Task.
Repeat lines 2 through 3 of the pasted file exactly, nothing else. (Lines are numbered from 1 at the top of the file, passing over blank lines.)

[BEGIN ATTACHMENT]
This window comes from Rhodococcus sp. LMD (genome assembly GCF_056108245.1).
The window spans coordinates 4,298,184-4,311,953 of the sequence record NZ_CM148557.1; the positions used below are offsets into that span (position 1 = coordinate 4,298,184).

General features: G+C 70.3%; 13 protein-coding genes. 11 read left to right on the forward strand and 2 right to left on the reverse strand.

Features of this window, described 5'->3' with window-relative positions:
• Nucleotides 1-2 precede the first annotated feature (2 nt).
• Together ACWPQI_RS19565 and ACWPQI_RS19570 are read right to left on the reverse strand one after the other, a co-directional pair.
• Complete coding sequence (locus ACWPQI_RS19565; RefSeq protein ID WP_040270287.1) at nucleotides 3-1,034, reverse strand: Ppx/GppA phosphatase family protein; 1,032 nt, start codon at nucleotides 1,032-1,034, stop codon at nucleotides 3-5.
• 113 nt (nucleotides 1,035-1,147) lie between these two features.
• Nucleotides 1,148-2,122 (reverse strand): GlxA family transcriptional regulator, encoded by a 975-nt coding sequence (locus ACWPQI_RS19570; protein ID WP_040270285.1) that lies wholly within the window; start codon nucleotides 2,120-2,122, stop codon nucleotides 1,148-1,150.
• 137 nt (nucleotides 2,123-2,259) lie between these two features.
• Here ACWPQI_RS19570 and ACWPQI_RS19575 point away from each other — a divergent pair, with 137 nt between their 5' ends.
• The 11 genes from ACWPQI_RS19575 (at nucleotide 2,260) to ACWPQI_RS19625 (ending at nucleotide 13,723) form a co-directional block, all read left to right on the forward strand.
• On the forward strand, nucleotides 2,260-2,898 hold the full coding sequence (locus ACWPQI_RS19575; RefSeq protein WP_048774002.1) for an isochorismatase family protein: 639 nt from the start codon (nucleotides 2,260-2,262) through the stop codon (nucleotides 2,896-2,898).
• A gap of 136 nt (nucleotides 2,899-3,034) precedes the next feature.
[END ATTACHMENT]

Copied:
The window spans coordinates 4,298,184-4,311,953 of the sequence record NZ_CM148557.1; the positions used below are offsets into that span (position 1 = coordinate 4,298,184).

General features: G+C 70.3%; 13 protein-coding genes. 11 read left to right on the forward strand and 2 right to left on the reverse strand.